PORT LOUIS (Reuters) - Mauritius held a parliamentary election on Thursday, with the main parties all promising a fairer distribution of wealth on the prosperous Indian Ocean island.
Polls closed at 6 p.m. local time (1400 GMT), with results due out on Friday.
The election, which will decide who runs the government for the next five years, was the first since Pravind Kumar Jugnauth succeeded his father in 2017 as prime minister when the elder Jugnauth stepped down.
Both the ruling Militant Socialist Movement (MSM) and its main rivals the Labour Party and the Mauritian Militant Movement(MMM) campaigned on strengthening the welfare state and on distributing wealth more equally in one of Africa’s most stable and prosperous economies.
The challenger parties, arguing that the Jugnauth family’s rule has been marked by nepotism and corruption, appealed to voters to choose change.
“Everybody must respect the results, whoever wins the elections tomorrow,” said voter Lucrece Beniff, who cast his vote in the capital, Port Louis.
Just over 61% of the electorate had cast their votes as of 4 p.m local time, the office of the electoral commission said.
The island of about 1.3 million people presents itself as a bridge between Africa and Asia, deriving most of its revenues from a flourishing offshore financial sector and traditional economic pillars including tourism and textiles.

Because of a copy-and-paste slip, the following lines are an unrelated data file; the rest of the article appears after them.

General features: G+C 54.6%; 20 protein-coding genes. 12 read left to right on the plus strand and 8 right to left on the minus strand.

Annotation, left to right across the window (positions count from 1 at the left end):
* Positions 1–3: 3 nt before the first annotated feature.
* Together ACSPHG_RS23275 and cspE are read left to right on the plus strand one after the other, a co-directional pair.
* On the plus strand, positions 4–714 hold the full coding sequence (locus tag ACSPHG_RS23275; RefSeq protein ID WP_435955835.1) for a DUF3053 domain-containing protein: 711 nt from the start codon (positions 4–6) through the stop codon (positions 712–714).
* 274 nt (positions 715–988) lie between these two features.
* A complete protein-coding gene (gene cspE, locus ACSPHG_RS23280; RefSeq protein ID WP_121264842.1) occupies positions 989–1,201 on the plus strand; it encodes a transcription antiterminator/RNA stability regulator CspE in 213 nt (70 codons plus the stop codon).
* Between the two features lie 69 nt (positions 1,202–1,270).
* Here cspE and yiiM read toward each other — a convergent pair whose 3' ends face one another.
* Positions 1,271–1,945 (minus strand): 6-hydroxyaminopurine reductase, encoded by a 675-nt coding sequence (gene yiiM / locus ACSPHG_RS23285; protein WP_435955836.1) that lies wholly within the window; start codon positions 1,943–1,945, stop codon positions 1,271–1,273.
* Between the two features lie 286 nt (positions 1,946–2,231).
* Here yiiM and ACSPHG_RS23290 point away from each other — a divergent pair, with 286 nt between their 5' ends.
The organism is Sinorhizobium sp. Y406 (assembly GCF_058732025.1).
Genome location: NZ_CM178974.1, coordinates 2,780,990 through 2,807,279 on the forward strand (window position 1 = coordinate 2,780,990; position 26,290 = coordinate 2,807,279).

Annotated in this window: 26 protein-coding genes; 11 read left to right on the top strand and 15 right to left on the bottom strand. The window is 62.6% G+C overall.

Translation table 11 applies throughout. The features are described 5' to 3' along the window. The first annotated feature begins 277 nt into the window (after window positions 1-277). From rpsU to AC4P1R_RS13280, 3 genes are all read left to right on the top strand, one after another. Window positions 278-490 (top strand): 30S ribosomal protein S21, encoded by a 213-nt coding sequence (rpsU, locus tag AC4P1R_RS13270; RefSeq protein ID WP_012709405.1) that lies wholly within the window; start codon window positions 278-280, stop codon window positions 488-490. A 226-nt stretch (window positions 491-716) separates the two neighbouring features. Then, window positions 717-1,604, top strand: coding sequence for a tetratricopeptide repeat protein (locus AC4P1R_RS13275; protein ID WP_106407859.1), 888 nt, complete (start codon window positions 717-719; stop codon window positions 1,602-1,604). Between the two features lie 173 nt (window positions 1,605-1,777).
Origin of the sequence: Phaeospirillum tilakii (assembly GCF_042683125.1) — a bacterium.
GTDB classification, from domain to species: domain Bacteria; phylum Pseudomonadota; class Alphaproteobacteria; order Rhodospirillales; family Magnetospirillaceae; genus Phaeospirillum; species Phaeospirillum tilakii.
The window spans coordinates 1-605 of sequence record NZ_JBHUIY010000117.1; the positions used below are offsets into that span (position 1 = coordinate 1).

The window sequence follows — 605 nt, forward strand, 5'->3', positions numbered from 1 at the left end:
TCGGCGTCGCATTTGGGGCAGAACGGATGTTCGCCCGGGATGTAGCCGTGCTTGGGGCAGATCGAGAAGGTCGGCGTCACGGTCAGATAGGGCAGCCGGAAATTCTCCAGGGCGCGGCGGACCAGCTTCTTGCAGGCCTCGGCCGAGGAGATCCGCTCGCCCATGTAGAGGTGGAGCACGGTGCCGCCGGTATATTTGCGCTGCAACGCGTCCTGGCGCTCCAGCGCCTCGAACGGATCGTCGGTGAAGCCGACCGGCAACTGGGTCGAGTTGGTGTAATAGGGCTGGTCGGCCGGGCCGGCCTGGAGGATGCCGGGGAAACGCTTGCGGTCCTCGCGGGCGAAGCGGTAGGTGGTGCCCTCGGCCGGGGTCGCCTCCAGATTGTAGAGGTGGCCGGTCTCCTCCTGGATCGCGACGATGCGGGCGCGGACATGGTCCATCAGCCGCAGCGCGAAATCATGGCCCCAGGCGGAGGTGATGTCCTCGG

Analysts expect economic diversification to continue regardless of who wins the election.
“There are no big difference among parties on economic policies with regard to the diversification of the economy. The main difference would be on the fight against inequalities,” Pierre Dinan, a Mauritian economist, told Reuters.
Jugnauth told reporters after he voted that he was satisfied that the election was taking place in a calm and orderly manner.
“I wish that this election remains exemplary,” he said.
People who voted in the morning said the main expectations from the next government would be growth and job creation.
Abendra Patten, a voter in Port Louis, said he thought that promoting high-tech industries was the way forward.
“This is where our future growth and jobs for our youth will come from,” he said.
Mauritius expects its economy will expand by 4.1% next year, up from a forecast of 3.9% this year.
In March 2018, then-President Ameenah Gurib-Fakim resigned over a scandal in which she was accused of spending tens of thousands of dollars on herself using a credit card from a non-governmental organization. She has denied any wrongdoing.
Editing by Duncan Miriri, Angus MacSwan and Frances Kerry